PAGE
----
Fixed-income Jobs Are On the Rise

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As Wall Street’s investment banking business shrinks, job opportunities are emerging in the fixed income world.

Demand for fixed income analysts, fund managers, traders and other jobs appear to be holding steady as the rest of the financial services industry falters. There are opportunities across geographies, in large and small firms and at different experience levels. Demand is strong in munis, corporates, emerging markets and structured products.

Best Six Months in Years

“This is our best six months in a number of years," said Scott Hedberg, managing principal of Hedberg Search, a Minneapolis-based investment management recruiting firm that handles fixed-income jobs. “Clients are calling us," Hedberg tells eFinancialCareers. "There is definitely an uptick. It seems that everybody is hiring more.”

Some displaced Wall Street workers are looking to move to these jobs, but experts caution that it’s not easy to make the transition. Those that want to try the switch will need to rely on their personal networks rather than recruiters.

Transferring Skills from Equity to Fixed Income

In some cases, it may be worth a try since some of the skills in jobs such as equity analysts are transferable to fixed income roles. Even experienced fixed income job seekers, however, need to keep their salary expectations realistic as pay is never expected to reach pre-recession levels.

“When our clients say they want a municipal analyst, they don’t want an equity guy they have to train,” said Hedberg.

The rise in fixed income investing is a sign that investors are worried about the unpredictability of the stock market. Rising worries about defaults may be bolstering demand for municipal analysts though it's difficult to know for sure.

NFMA Has 30 Jobs Listed

The National Federation of Municipal Analysts (NFMA) has about 30 jobs listed on its Web site, about 50 percent higher than it was last year. Membership in the NFMA is up 11 percent this year, according to executive director Lisa Good.

“I wouldn’t describe it as a boom,” said Good, who isn’t sure if the rise in job postings is the result of more opportunities being available or increased awareness of the NFMA. “Many of these jobs are opened for people with less experience … There are still plenty of good analysts looking for jobs.”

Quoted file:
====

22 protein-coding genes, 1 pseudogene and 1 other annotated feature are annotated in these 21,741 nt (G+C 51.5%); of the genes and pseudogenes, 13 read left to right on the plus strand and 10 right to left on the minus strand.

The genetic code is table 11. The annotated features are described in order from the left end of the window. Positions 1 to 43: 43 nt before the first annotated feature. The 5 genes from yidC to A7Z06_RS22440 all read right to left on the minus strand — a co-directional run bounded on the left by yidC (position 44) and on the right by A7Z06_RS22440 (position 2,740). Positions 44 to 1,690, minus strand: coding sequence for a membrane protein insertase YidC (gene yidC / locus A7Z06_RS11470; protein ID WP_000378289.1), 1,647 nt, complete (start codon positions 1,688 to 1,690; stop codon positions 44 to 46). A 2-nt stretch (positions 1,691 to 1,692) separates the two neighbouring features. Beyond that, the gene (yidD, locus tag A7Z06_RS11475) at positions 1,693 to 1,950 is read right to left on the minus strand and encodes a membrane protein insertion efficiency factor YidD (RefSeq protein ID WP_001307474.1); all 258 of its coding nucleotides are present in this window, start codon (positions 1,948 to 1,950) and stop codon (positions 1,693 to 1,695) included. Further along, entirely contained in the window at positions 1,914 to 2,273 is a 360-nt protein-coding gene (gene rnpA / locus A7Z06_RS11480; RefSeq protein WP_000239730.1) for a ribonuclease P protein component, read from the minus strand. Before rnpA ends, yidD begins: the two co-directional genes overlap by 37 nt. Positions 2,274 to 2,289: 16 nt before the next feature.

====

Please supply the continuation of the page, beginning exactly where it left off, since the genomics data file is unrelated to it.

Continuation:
CFA is an Asset

Having a Charted Financial Analyst (CFA) designation is an asset in landing these jobs. The fixed income part of the CFA exam is more geared toward corporate bonds rather than munis. Good notes that some skills required to get the CFA are applicable to munis since in addition to examining govern balance sheets, analysts need to review non-profits such as hospitals that are similar to corporations. About 15 percent of muni analysts are CFAs, according to Hedberg. There is no designation for muni analysts though the idea has been discussed. More corporate bond analysts are CFAs, he said.

Employers are keen on muni and corporate candidates with experience at the ratings agencies, but that alone won’t get a job seeker hired because while these candidates understand credit quality, they lack critical experience valuing bonds, said Hedberg.

Comp $200,000 and Higher for Senior Experienced Pros

Analyst jobs pay between $65,000 and $95,000 a year for newer employees and $125,000-$200,000 for more experienced workers. Managers and senior-level fixed income analysts can do much better. That excludes bonuses. “We are not seeing a big increase in salary right now, but there is a push-up in some cases,” he said.

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